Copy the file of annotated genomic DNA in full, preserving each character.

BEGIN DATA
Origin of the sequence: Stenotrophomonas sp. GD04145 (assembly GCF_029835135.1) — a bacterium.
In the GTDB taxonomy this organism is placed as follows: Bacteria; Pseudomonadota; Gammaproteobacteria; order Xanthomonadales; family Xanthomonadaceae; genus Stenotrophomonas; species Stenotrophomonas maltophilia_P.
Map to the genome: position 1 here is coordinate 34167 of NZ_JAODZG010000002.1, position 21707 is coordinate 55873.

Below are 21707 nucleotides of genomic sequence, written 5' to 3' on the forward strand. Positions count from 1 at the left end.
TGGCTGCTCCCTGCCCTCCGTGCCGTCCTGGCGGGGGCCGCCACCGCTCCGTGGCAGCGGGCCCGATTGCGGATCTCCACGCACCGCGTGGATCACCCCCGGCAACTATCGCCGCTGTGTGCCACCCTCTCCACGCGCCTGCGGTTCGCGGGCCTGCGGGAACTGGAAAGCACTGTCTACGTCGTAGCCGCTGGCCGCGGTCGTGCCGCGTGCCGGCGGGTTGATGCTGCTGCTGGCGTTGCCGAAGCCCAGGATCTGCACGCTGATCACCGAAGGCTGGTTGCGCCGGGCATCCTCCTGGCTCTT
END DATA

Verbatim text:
Origin of the sequence: Stenotrophomonas sp. GD04145 (assembly GCF_029835135.1) — a bacterium.
In the GTDB taxonomy this organism is placed as follows: Bacteria; Pseudomonadota; Gammaproteobacteria; order Xanthomonadales; family Xanthomonadaceae; genus Stenotrophomonas; species Stenotrophomonas maltophilia_P.
Map to the genome: position 1 here is coordinate 34167 of NZ_JAODZG010000002.1, position 21707 is coordinate 55873.

Below are 21707 nucleotides of genomic sequence, written 5' to 3' on the forward strand. Positions count from 1 at the left end.
TGGCTGCTCCCTGCCCTCCGTGCCGTCCTGGCGGGGGCCGCCACCGCTCCGTGGCAGCGGGCCCGATTGCGGATCTCCACGCACCGCGTGGATCACCCCCGGCAACTATCGCCGCTGTGTGCCACCCTCTCCACGCGCCTGCGGTTCGCGGGCCTGCGGGAACTGGAAAGCACTGTCTACGTCGTAGCCGCTGGCCGCGGTCGTGCCGCGTGCCGGCGGGTTGATGCTGCTGCTGGCGTTGCCGAAGCCCAGGATCTGCACGCTGATCACCGAAGGCTGGTTGCGCCGGGCATCCTCCTGGCTCTT